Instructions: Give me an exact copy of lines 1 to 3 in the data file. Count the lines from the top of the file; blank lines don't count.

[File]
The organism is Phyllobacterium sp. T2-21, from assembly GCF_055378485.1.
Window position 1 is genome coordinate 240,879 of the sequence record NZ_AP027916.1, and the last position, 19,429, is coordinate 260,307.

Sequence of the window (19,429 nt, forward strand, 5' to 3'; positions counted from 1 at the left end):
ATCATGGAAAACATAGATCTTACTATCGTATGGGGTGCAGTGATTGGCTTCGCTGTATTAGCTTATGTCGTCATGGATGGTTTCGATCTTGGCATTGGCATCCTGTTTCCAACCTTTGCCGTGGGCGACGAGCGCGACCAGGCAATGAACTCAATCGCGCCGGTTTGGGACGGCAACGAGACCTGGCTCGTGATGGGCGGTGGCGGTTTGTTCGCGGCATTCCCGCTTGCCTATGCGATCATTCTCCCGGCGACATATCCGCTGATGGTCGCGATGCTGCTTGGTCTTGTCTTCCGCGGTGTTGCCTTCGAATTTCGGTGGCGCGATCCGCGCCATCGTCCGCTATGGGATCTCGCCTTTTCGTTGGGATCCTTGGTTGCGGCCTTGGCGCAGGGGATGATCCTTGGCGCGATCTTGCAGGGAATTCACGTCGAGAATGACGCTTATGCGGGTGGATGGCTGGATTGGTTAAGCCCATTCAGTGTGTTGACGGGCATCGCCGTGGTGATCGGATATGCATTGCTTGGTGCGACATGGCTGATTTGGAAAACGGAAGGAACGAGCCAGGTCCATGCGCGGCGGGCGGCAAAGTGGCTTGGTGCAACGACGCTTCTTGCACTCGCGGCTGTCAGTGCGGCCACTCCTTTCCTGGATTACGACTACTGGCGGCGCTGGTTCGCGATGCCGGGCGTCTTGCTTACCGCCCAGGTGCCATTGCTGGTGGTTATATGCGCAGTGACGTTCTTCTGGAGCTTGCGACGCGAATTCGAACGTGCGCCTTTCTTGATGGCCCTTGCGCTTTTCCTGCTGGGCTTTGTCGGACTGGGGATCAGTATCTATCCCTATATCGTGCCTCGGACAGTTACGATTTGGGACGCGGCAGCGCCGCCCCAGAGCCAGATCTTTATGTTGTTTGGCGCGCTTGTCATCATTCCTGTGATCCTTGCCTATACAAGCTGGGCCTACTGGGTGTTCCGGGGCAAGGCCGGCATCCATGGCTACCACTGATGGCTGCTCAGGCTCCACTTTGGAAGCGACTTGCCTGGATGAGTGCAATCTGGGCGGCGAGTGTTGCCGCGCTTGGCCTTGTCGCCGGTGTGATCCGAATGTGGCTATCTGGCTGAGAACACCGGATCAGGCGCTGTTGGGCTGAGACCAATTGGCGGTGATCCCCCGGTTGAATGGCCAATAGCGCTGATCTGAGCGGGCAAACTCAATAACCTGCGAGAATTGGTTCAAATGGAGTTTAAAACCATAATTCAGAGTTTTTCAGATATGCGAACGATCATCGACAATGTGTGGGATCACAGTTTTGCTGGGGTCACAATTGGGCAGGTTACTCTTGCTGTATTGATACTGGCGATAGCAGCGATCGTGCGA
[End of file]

The organism is Phyllobacterium sp. T2-21, from assembly GCF_055378485.1.
Window position 1 is genome coordinate 240,879 of the sequence record NZ_AP027916.1, and the last position, 19,429, is coordinate 260,307.

Sequence of the window (19,429 nt, forward strand, 5' to 3'; positions counted from 1 at the left end):